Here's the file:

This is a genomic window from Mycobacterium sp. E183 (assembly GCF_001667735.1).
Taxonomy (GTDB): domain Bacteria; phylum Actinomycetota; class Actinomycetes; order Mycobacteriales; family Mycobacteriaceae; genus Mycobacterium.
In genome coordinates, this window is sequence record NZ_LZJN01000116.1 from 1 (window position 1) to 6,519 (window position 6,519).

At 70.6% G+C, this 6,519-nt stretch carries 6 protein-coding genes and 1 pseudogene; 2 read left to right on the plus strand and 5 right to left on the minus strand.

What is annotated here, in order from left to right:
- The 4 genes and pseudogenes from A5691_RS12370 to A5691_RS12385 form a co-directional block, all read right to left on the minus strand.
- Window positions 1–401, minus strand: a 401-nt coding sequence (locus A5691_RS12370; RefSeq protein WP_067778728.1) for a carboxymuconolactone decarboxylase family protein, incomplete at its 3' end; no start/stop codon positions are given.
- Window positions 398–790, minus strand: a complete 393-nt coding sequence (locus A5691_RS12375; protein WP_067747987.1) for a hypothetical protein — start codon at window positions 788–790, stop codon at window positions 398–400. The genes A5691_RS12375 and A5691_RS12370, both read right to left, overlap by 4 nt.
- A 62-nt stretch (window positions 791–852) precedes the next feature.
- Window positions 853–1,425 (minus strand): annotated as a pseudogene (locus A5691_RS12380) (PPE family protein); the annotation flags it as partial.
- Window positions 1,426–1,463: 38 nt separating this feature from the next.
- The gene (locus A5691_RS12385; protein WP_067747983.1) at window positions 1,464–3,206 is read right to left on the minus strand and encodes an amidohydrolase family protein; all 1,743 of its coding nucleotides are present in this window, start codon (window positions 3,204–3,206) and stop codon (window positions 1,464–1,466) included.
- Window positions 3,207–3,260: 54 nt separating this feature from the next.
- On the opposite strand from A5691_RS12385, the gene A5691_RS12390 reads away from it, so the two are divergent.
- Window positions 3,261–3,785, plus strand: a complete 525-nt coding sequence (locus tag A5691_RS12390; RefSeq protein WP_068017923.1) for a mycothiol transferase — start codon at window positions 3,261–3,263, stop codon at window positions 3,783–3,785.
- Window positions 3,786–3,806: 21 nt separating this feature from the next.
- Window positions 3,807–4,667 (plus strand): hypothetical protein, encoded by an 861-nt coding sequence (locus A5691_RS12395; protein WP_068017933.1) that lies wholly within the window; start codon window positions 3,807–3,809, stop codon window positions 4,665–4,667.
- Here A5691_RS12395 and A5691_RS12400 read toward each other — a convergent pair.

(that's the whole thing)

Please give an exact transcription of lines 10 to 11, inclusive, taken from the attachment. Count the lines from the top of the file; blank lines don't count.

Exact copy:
- Window positions 853–1,425 (minus strand): annotated as a pseudogene (locus A5691_RS12380) (PPE family protein); the annotation flags it as partial.
- Window positions 1,426–1,463: 38 nt separating this feature from the next.